Just as a journey of a thousand miles begins with a single step, the failure of a business typically happens not due to one dramatic, cataclysmic event, but because of an accumulation of small workflow management missteps. Frequently those small but damaging erosions of time revolve around a lack of effective task management.
Inconspicuous time-wasters that rob you of 90 seconds per hour for each employee, for instance, may not seem like a big deal. But if you have a team of 10 people that adds up to 15 minutes of lost productivity per hour. That’s 25% of every hour – or two hours out of every 8-hour shift. Using a 5-day work week as the standard, that adds up to 10 hours lost each week. Multiply that by four weeks and you lose 40 hours a month, which is an entire work week for the average wage earner.
Rank and file employees are not the only ones who may be less productive, however, and oftentimes the biggest loss of productivity is amongst managers, top executives, and owners. Those who primarily process knowledge and information, for example, tend to spend needless hours on weekly to-do lists that could be delegated. The head of Strategy and Entrepreneurship at the London Business School, along with a colleague, spent three years analyzing workplace productivity and found that, on average, “knowledge workers” spend more than 40% of their time on activities that could be capably handled by others.
The good news is that by taking a closer look at how managers and owners spend their time – and by more efficiently utilizing the time of hourly employees – it is possible to significantly boost productivity while reducing overhead. Meanwhile, never before has it been easier to monitor, track, and organize time – and the precious human resources that it represents. Digital technologies such as checklist apps, record keeping software, and task managers are so adaptable you can literally carry them in the palm of your hand. The price points have dropped, too, so these tools are available even to small and mid-sized businesses. Sophisticated enterprise software is now affordable, too, and can be acquired as simply as downloading a smartphone app. Companies – including your competitors – are using these new programs and applications to optimize everything from restaurant employee schedules to process mapping for manufacturing or inventory control for the retail sector.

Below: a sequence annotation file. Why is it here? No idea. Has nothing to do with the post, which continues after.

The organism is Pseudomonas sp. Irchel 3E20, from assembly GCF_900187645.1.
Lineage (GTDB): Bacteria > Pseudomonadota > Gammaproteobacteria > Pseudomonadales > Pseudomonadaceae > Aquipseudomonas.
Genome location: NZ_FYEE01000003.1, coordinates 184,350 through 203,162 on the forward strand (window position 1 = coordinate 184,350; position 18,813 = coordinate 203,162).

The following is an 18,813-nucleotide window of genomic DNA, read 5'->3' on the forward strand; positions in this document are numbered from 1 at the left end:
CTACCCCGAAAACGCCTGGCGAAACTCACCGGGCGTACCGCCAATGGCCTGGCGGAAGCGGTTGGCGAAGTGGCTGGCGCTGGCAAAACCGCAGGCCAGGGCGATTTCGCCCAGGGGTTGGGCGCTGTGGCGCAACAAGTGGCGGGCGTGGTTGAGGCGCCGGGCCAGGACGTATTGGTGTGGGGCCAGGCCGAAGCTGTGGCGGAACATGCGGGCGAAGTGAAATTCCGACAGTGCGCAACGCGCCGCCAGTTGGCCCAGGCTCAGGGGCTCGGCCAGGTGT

There is little or no learning curve, either, so you don’t have to be tech-savvy to leverage these resources, nor do you have to devote valuable employee hours to training in order to successfully deploy them across your organization. You may think that the biggest obstacle to the implementation of advanced software and apps is the infrastructure required – but that prerequisite has also been eliminated as digital tech proliferates. All you really need is a Wi-Fi connection and the desire to upgrade your business systems and protocols, and you can have time, labor, and money-saving technology up and running almost instantly.
The typical entrepreneur or small to medium-sized company won’t even have to set aside substantial capital in order to acquire the applications they want and need. That’s because within a matter of months or even weeks the overall savings will more than compensate for the cost of implementation. That’s the kind of return on investment and fantastic technological asset that today’s businesses cannot afford to ignore.